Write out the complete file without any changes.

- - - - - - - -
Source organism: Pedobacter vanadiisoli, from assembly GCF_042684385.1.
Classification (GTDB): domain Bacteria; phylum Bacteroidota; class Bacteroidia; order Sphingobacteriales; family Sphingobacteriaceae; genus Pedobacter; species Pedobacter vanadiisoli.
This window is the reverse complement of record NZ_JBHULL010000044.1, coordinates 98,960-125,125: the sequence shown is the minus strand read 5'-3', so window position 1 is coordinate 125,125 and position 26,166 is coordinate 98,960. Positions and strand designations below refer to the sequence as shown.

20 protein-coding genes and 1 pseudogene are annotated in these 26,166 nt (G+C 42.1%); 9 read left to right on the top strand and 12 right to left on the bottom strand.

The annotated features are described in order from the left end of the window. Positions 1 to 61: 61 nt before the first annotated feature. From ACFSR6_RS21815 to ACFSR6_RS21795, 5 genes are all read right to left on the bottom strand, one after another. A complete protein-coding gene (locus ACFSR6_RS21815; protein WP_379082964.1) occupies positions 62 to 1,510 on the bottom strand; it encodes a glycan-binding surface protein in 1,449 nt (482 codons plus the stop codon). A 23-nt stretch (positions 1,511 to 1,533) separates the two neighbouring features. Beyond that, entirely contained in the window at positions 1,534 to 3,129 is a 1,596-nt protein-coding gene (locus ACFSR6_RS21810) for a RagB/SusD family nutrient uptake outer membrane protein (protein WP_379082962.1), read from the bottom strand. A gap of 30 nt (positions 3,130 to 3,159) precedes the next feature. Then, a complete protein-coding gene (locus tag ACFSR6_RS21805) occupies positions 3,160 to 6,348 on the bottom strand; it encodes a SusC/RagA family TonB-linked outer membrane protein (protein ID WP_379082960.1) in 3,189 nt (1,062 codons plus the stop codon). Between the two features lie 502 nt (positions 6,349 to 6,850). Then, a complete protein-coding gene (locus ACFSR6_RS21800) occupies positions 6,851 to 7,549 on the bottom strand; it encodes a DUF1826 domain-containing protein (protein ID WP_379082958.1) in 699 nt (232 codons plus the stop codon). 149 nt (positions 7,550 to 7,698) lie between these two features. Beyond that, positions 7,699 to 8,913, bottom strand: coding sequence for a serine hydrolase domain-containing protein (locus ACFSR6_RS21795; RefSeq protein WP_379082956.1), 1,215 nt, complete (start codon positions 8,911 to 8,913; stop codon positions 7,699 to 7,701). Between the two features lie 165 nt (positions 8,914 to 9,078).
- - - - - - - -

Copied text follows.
Source organism: Pedobacter vanadiisoli, from assembly GCF_042684385.1.
Classification (GTDB): domain Bacteria; phylum Bacteroidota; class Bacteroidia; order Sphingobacteriales; family Sphingobacteriaceae; genus Pedobacter; species Pedobacter vanadiisoli.
This window is the reverse complement of record NZ_JBHULL010000044.1, coordinates 98,960-125,125: the sequence shown is the minus strand read 5'-3', so window position 1 is coordinate 125,125 and position 26,166 is coordinate 98,960. Positions and strand designations below refer to the sequence as shown.

20 protein-coding genes and 1 pseudogene are annotated in these 26,166 nt (G+C 42.1%); 9 read left to right on the top strand and 12 right to left on the bottom strand.

The annotated features are described in order from the left end of the window. Positions 1 to 61: 61 nt before the first annotated feature. From ACFSR6_RS21815 to ACFSR6_RS21795, 5 genes are all read right to left on the bottom strand, one after another. A complete protein-coding gene (locus ACFSR6_RS21815; protein WP_379082964.1) occupies positions 62 to 1,510 on the bottom strand; it encodes a glycan-binding surface protein in 1,449 nt (482 codons plus the stop codon). A 23-nt stretch (positions 1,511 to 1,533) separates the two neighbouring features. Beyond that, entirely contained in the window at positions 1,534 to 3,129 is a 1,596-nt protein-coding gene (locus ACFSR6_RS21810) for a RagB/SusD family nutrient uptake outer membrane protein (protein WP_379082962.1), read from the bottom strand. A gap of 30 nt (positions 3,130 to 3,159) precedes the next feature. Then, a complete protein-coding gene (locus tag ACFSR6_RS21805) occupies positions 3,160 to 6,348 on the bottom strand; it encodes a SusC/RagA family TonB-linked outer membrane protein (protein ID WP_379082960.1) in 3,189 nt (1,062 codons plus the stop codon). Between the two features lie 502 nt (positions 6,349 to 6,850). Then, a complete protein-coding gene (locus ACFSR6_RS21800) occupies positions 6,851 to 7,549 on the bottom strand; it encodes a DUF1826 domain-containing protein (protein ID WP_379082958.1) in 699 nt (232 codons plus the stop codon). 149 nt (positions 7,550 to 7,698) lie between these two features. Beyond that, positions 7,699 to 8,913, bottom strand: coding sequence for a serine hydrolase domain-containing protein (locus ACFSR6_RS21795; RefSeq protein WP_379082956.1), 1,215 nt, complete (start codon positions 8,911 to 8,913; stop codon positions 7,699 to 7,701). Between the two features lie 165 nt (positions 8,914 to 9,078).